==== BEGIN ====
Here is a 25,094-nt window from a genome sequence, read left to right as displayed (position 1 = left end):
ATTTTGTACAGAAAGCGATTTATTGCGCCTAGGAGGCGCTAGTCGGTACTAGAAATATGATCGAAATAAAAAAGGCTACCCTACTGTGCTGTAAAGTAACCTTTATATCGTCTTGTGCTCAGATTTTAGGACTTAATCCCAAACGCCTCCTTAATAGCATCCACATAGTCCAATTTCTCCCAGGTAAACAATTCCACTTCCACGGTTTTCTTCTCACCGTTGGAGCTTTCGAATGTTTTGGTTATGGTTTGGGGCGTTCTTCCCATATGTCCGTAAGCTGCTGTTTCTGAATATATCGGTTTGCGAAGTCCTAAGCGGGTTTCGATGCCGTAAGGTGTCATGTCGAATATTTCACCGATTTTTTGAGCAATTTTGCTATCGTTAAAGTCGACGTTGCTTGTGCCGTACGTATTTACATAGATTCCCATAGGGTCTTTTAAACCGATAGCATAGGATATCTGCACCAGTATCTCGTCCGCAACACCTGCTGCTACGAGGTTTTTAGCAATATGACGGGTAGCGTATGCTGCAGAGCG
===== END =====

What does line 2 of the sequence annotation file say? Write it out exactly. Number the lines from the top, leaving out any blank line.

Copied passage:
ATTTTGTACAGAAAGCGATTTATTGCGCCTAGGAGGCGCTAGTCGGTACTAGAAATATGATCGAAATAAAAAAGGCTACCCTACTGTGCTGTAAAGTAACCTTTATATCGTCTTGTGCTCAGATTTTAGGACTTAATCCCAAACGCCTCCTTAATAGCATCCACATAGTCCAATTTCTCCCAGGTAAACAATTCCACTTCCACGGTTTTCTTCTCACCGTTGGAGCTTTCGAATGTTTTGGTTATGGTTTGGGGCGTTCTTCCCATATGTCCGTAAGCTGCTGTTTCTGAATATATCGGTTTGCGAAGTCCTAAGCGGGTTTCGATGCCGTAAGGTGTCATGTCGAATATTTCACCGATTTTTTGAGCAATTTTGCTATCGTTAAAGTCGACGTTGCTTGTGCCGTACGTATTTACATAGATTCCCATAGGGTCTTTTAAACCGATAGCATAGGATATCTGCACCAGTATCTCGTCCGCAACACCTGCTGCTACGAGGTTTTTAGCAATATGACGGGTAGCGTATGCTGCAGAGCG